Ahmad bin Mahdi (rahimahullah) (d. 272 A.H.) was an illustrious scholar of hadeeth and a great worshipper of Allah Ta‘ala. Such was his generosity and love for the ‘Ulama that he had spent three hundred thousand dirhams (silver coins) on the ‘Ulama of his time.

One night, a woman came to him in Baghdad complaining of a great misfortune that had afflicted her, and pleaded to him, “I beg you by Allah to conceal me (and not reveal this to anyone).” So he asked her, “What is this affliction (that you are referring to)?”

She explained, “I was raped and have fallen pregnant. (To avoid embarrassment and humiliation,) I told the people that you are my husband and the child that I am expecting is yours, so please do not disgrace me (by denying this). Please conceal me, Allah Ta‘ala will conceal you (in the Hereafter).”

Ahmad (rahimahullah) remained silent and did not say anything. Time passed and he had even forgotten about it. When she had finally given birth, the Imaam of the area, accompanied by some of his neighbours came to him congratulating him on the birth of a son. Instead of denying this and exposing the woman, Ahmad (rahimahullah) expressed happiness and joy (as though it was his own child). The next day, he gave two gold coins to the Imaam and said to him, “Give it to that woman so that she can spend it on the child because we are no longer together (implying that talaaq had taken place).” Moreover, every month, he would send two gold coins to her via the Imaam saying, “This is for the expenses of the child.”

This continued for two years until the child unexpectedly passed away. When people came to console him, he expressed submission and acceptance to the will of Allah Ta’ala, as though he had lost his own child.

A month after the child had passed away, one night the woman came to Ahmad (rahimahullah) with the gold coins that he used to send for her in order to return them. She also said to him, “May Allah Ta‘ala conceal you just as you have concealed me.” Ahmad (rahimahullah) said to her in reply, “These gold coins were a gift from my side to the child and it is now yours as you are his heir. So you may spend it as you please.”

(Al-Muntazam vol. 13, pg. 284, Al-Bidaayah wan Nihaayah vol. 11, pg. 236 and Siyaru Aa’laamin Nubalaa vol. 12, pg. 597)


1. Concealing the faults of others is a quality greatly emphasized in Islam. Rasulullah (sallallahu ‘alaihi wasallam) has said, “Whomsoever conceals a Muslim, Allah Ta‘ala will conceal him in this world and in the Hereafter.” (Sunan Ibni Maajah #2544) One should therefore try his level best to conceal the faults of others with the hope that Allah Ta‘ala will conceal his faults. The trend of ‘naming and shaming’ that has become a norm on social media platforms – where the private lives of individuals are spied on and then broadcasted with the motive of running them down, is thus in total contrast with the values of Islam.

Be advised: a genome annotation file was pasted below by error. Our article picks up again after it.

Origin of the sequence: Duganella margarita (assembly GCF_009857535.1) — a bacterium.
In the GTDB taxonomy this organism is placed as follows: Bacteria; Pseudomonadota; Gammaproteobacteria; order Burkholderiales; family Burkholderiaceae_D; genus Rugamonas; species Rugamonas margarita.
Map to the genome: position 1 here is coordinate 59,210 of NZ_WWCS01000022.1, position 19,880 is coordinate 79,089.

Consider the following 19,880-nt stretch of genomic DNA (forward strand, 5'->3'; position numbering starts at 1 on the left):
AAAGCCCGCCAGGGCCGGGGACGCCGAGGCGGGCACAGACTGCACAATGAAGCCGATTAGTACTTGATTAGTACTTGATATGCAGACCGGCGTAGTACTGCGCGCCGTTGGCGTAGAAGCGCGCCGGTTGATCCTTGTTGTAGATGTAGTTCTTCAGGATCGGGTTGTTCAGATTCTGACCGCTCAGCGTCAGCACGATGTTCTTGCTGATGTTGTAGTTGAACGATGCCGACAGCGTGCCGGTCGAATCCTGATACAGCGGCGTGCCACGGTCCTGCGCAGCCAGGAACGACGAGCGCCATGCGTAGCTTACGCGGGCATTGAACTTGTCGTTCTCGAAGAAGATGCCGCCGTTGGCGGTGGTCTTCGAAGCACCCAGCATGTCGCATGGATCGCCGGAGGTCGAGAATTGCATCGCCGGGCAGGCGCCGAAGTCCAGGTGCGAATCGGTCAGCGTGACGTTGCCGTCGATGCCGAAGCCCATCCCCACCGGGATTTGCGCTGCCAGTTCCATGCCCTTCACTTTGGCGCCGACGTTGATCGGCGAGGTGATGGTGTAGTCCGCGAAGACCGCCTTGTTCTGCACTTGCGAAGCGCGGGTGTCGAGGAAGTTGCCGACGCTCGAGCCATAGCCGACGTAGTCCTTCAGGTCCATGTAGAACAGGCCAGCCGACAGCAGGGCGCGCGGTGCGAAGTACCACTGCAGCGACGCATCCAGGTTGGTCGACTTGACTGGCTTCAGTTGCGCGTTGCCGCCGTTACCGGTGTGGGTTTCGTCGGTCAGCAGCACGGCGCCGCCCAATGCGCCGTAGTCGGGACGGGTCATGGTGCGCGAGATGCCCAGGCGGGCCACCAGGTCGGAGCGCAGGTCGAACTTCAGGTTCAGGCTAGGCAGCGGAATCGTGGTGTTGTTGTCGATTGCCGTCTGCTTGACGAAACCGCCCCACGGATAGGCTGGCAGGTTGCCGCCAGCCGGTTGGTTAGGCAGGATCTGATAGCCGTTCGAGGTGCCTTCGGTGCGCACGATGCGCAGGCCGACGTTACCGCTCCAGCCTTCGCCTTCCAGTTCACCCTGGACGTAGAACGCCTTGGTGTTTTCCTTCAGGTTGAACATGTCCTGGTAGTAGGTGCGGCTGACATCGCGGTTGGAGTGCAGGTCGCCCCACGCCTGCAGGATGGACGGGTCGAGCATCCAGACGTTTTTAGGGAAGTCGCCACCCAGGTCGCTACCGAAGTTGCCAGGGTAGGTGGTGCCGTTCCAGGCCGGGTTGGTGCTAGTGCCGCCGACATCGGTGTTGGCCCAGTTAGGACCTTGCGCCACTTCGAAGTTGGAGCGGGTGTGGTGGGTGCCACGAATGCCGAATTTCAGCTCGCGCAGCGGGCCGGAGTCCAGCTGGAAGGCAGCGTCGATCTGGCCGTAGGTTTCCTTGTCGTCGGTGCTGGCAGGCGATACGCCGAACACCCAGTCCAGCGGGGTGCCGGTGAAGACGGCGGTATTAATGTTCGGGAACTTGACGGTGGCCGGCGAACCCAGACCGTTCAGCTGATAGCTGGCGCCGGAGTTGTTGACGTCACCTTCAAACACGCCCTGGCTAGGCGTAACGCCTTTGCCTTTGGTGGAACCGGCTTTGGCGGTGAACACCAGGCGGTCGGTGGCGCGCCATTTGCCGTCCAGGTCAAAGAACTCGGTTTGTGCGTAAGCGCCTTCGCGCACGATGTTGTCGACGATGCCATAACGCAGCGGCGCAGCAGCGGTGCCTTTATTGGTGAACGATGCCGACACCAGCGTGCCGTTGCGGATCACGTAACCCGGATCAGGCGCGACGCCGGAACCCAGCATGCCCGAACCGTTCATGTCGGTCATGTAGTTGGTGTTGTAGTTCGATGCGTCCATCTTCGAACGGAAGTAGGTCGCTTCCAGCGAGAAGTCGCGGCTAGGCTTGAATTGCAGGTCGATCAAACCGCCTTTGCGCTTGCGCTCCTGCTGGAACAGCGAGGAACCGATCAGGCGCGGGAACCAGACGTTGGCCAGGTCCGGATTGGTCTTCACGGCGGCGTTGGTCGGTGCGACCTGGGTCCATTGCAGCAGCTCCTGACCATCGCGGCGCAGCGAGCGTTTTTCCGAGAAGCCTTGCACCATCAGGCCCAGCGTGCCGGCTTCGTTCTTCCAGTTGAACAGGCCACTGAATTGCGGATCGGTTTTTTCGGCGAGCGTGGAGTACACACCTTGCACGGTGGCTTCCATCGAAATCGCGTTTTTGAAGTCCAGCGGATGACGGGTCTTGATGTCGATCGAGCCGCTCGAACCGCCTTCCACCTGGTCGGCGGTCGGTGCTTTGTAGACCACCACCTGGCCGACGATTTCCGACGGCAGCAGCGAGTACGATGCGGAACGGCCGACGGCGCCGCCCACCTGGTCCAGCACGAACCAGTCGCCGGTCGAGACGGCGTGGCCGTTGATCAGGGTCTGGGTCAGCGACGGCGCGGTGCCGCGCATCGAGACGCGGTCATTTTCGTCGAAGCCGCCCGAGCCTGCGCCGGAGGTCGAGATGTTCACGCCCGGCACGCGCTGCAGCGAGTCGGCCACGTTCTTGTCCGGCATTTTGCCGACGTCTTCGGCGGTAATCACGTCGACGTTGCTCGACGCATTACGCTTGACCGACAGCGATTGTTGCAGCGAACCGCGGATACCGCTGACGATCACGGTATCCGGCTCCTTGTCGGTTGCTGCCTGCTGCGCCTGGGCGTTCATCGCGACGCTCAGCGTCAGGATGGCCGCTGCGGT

2. Although it may have been no fault of the woman, she still disliked that her name be tainted and her respect be tarnished. All the more, one should make a concerted effort to save himself from situations that will compromise his integrity and respect, such as freely mixing and communicating with non-mahrams, visiting inappropriate places, etc.

3. Such was the concern and generosity of Ahmad bin Mahdi (rahimahullah), that not only did he conceal the woman, but even provided two gold coins every month for the expenses of the child, understanding that the woman will perhaps be unable to manage the expenses. On the side of the woman, her level of honesty was such that she did not touch the money without needing to do so. Even on the demise of her child, she offered to return the wealth back to him. However, since it was a gift to the child, Ahmad (rahimahullah) refused to take the wealth back and left it by the woman who was the rightful heir.